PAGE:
Graduate Students

Campus gets early glimpse of Turtle Island Walk bannersCampus gets early glimpse of Turtle Island Walk banners

Campus gets early glimpse of Turtle Island Walk banners

The official dedication of Turtle Island Walk will take place on Thursday, Sept. 21, but the campus community got an early glimpse of the vibrant banners that will anchor the six prominent seating areas along the pedestrian thoroughfare this week.

The art featured on the banners is the work of First Nations artist Teresa Altiman who grew up on Walpole Island and draws inspiration from both the landscape and her indigenous heritage.

UWindsor psychologist Carlin Miller says preliminary findings show children with ADHD can benefit from regular meditation.UWindsor psychologist Carlin Miller says preliminary findings show children with ADHD can benefit from regular meditation.

Children with ADHD in grades 4 and 5 sought for meditation program

A UWindsor professor is looking to give children with attention-deficit hyperactivity disorder the greater self-control through meditation.

Psychology professor Carlin Miller is hosting the Mindful Living for Kids meditation program this fall and is seeking 24 to 30 children with attention deficit hyperactivity disorder (ADHD) in grades 4 and 5 to participate.

“School changes a lot for children in grades 3 and 4 and there are more expectations of independence,” said Dr. Miller.

UWindsor clinical psychology students Lauren O'Driscoll, Brie Brooker, Emily Johnson, Miche Monette and Ashley Mlotek are pictured on campus with professor Dr. Josée Jarry. UWindsor clinical psychology students Lauren O'Driscoll, Brie Brooker, Emily Johnson, Miche Monette and Ashley Mlotek are pictured on campus with professor Dr. Josée Jarry.

Clinical psychology students set sights on year-long internship

Doctoral students from UWindsor’s clinical psychology program are gearing up to complete the final leg of their exhaustive educational pursuits.

The one-year internship will be the culmination of six years of study, researching for their master’s thesis and PhD dissertation and more than 2,300 hours of supervised clinical practicums.

This September will see 14 students from the program fan out across the continent to begin internships following a highly-competitive selection process.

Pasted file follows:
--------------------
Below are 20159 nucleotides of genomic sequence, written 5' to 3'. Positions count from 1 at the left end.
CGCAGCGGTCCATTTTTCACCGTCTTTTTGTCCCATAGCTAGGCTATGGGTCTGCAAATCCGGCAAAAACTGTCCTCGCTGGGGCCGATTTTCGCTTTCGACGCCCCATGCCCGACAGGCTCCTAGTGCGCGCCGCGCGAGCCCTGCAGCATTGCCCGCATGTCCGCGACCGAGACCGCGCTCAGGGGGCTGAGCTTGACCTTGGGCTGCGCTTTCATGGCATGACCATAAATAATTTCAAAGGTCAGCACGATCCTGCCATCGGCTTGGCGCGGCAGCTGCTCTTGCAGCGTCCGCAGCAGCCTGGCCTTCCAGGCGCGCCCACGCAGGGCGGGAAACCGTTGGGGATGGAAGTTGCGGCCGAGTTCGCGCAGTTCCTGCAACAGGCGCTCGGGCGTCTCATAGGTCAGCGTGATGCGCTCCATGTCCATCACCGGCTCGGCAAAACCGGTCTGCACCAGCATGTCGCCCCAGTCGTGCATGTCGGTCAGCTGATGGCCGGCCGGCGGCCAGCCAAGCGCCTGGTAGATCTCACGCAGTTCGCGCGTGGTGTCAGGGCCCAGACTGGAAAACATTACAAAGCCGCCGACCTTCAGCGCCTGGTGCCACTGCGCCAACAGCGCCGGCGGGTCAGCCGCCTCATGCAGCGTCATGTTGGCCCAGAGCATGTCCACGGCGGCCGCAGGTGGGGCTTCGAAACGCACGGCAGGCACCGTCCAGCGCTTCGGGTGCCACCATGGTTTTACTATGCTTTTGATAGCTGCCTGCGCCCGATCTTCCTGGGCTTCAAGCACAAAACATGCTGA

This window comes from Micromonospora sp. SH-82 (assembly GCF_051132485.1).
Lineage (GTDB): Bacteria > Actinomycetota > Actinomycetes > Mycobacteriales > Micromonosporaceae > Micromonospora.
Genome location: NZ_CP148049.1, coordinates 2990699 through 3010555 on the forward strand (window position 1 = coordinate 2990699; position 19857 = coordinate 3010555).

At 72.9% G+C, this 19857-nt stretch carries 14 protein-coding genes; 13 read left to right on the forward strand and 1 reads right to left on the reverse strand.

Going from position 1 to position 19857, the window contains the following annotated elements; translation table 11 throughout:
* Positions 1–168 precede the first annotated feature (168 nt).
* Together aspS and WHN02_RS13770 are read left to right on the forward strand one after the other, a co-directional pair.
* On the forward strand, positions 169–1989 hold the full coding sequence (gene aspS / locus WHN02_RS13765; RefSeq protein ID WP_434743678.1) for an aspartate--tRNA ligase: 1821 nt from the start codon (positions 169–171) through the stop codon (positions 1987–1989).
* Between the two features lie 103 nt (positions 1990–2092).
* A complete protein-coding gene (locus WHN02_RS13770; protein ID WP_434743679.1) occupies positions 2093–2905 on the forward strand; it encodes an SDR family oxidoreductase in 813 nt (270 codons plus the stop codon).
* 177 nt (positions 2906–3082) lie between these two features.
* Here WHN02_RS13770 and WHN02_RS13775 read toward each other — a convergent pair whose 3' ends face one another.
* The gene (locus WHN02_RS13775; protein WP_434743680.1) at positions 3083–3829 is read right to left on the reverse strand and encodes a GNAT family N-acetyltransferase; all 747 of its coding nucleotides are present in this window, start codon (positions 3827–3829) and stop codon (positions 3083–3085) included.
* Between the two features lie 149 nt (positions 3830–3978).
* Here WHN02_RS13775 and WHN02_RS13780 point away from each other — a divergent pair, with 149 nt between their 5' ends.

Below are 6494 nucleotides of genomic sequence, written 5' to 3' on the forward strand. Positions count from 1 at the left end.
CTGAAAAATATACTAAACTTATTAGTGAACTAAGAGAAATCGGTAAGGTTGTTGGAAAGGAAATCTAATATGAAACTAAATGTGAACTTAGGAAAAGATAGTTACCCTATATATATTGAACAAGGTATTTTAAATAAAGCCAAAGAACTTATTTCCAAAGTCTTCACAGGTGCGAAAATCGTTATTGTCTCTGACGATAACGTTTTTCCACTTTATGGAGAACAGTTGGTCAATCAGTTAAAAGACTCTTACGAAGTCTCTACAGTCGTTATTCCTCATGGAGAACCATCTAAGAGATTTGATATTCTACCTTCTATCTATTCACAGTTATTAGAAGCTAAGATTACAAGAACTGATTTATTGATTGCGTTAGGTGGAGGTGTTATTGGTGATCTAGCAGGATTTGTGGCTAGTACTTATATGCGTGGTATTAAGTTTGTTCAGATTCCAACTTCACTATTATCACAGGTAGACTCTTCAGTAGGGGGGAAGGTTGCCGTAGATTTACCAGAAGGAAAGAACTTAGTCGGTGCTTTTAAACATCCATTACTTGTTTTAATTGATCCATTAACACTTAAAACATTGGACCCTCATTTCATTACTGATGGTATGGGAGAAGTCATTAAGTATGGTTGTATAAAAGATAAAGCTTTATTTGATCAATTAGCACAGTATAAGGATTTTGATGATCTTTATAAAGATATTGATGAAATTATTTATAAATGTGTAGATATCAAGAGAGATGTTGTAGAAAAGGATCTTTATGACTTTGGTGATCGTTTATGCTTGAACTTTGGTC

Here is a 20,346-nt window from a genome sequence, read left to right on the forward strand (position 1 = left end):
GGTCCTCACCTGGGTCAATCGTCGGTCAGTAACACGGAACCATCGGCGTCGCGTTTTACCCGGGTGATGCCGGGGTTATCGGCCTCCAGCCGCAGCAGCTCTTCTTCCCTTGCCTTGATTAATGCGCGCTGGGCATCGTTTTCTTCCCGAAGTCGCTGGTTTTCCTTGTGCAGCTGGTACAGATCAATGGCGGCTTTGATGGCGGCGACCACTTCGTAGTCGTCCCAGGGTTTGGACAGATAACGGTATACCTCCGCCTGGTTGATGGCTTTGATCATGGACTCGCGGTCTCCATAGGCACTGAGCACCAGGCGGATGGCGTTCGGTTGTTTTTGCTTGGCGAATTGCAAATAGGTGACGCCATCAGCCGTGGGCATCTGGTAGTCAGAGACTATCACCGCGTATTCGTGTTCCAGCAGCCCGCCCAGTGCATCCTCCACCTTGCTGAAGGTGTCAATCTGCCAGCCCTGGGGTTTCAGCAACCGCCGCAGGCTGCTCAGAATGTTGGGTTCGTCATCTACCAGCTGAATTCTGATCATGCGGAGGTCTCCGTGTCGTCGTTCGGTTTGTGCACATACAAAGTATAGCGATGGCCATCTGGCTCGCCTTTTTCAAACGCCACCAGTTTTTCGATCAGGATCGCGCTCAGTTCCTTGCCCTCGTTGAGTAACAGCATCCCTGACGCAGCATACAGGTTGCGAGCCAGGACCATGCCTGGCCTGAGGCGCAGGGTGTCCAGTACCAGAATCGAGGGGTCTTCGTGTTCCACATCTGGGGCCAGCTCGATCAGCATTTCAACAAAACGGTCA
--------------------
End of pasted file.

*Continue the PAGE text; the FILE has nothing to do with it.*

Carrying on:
Researchers from around the world will converge on Windsor this week for the 2017 Canada-China Water Science Workshop hosted by UWindsor's Great Lakes Institute for Environmental Research.Researchers from around the world will converge on Windsor this week for the 2017 Canada-China Water Science Workshop hosted by UWindsor's Great Lakes Institute for Environmental Research.

Researchers converge on Windsor for 2017 Canada-China Water Science Workshop

Buried beneath the surface of China’s plateau lakes could lie the solutions to some of the challenges currently facing the Great Lakes.

It’s one of the topics that will be discussed in Windsor this week at the 2017 Canada-China Water Science Workshop hosted by the University of Windsor’s Great Lakes Institute for Environmental Research.

Talbot Trail Public School Principal Chris Mills and University of Windsor's Shijing Xu participate in a Skype call with Ren He Jei Primary School in Chongqing, China.Talbot Trail Public School Principal Chris Mills and University of Windsor's Shijing Xu participate in a Skype call with Ren He Jei Primary School in Chongqing, China.

UWindsor sister-school program 'life-changing' for local principal

On a rainy Tuesday evening, educators at Talbot Trail Public School sat in a semi-circle and fixed their gaze on a screen in the library.

Seven geometric shapes of various colours lay scattered in front of each person while on the other side of the world, educators in Chongqing, China began a lesson on Grade 2 arithmetic.

“This has been a life-changing experience for us,” said Talbot Trail principal Chris Mills.

“We are able to learn what works over there and they are learning what works over here.”

An African rhinoceros is pictured in this handout photo.An African rhinoceros is pictured in this handout photo.

UWindsor students confront illegal trade in rhino horn

It is so coveted that it’s worth more than its weight in gold.

Its intended use has long been proven ineffectual, and yet the demand is contributing to the obliteration of a species.

The illegal trade of rhinoceros horn in Africa is fraught with controversy and two University of Windsor business students have become engrossed in the issue.

“It’s just not fair to these animals,” said master of business administration student Fred Wilkins.